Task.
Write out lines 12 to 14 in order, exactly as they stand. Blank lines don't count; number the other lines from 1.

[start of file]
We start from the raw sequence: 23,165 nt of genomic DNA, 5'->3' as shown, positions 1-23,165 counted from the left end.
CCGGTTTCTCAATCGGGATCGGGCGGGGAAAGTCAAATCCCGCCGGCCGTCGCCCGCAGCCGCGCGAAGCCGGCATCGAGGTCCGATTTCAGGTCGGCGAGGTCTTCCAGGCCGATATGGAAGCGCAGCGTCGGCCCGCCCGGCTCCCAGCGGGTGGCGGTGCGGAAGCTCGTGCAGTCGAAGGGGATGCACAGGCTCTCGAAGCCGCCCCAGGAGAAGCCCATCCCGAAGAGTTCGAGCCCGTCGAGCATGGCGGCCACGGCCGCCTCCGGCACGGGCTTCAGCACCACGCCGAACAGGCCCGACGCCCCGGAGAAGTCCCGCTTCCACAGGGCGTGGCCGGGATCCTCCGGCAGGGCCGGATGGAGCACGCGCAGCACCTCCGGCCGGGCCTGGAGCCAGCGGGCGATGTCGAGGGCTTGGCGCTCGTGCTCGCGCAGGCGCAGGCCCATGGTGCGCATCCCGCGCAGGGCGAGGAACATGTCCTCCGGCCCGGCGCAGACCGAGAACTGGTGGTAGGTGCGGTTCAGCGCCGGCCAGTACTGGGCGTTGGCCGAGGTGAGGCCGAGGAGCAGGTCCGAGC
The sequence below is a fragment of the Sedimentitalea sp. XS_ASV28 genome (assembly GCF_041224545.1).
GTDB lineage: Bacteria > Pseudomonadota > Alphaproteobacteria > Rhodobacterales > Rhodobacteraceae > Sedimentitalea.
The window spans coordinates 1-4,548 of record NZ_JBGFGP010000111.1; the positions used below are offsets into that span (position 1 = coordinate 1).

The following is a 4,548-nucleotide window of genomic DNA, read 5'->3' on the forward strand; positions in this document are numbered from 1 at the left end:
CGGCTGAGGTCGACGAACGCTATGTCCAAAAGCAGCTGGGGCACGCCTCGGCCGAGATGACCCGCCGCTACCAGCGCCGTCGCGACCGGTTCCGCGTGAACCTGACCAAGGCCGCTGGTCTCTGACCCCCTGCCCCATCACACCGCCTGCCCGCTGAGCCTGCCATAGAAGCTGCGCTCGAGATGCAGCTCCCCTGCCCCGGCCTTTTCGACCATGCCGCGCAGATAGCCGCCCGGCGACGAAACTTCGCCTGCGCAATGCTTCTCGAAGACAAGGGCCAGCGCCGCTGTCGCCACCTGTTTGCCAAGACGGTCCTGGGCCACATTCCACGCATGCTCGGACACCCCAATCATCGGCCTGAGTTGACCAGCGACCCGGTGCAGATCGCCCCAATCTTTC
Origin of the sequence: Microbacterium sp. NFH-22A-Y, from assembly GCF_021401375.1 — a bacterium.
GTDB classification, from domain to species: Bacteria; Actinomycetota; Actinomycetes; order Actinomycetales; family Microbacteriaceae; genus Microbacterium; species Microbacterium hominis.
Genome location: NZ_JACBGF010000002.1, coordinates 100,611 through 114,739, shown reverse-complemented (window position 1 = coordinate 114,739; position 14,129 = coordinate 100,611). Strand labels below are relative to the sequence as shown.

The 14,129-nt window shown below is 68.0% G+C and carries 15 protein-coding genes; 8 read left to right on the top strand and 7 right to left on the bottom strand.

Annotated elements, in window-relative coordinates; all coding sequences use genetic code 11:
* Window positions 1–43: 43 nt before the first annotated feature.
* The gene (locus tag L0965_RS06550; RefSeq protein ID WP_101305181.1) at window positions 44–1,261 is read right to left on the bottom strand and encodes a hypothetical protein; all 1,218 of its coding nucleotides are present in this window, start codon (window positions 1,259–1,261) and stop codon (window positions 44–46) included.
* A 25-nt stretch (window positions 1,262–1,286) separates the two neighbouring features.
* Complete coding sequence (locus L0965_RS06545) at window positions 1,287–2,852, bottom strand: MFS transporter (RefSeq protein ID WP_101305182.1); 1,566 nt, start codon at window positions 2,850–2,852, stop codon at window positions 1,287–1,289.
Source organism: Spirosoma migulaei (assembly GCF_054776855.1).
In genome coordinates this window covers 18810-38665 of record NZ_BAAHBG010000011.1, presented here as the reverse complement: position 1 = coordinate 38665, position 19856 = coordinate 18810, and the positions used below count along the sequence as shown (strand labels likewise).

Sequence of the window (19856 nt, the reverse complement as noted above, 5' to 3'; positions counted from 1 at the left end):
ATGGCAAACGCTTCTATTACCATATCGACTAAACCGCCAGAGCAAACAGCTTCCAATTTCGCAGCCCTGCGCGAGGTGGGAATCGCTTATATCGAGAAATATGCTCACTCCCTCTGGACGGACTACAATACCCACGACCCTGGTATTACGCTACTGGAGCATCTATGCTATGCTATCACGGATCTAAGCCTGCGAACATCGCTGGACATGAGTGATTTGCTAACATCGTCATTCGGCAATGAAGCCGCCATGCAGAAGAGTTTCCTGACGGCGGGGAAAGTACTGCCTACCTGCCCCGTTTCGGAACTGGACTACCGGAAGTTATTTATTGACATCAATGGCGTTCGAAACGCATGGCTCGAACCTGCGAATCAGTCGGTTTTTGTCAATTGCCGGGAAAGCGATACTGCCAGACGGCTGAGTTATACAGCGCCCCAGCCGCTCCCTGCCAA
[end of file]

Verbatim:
Annotated elements, in window-relative coordinates; all coding sequences use genetic code 11:
* Window positions 1–43: 43 nt before the first annotated feature.
* The gene (locus tag L0965_RS06550; RefSeq protein ID WP_101305181.1) at window positions 44–1,261 is read right to left on the bottom strand and encodes a hypothetical protein; all 1,218 of its coding nucleotides are present in this window, start codon (window positions 1,259–1,261) and stop codon (window positions 44–46) included.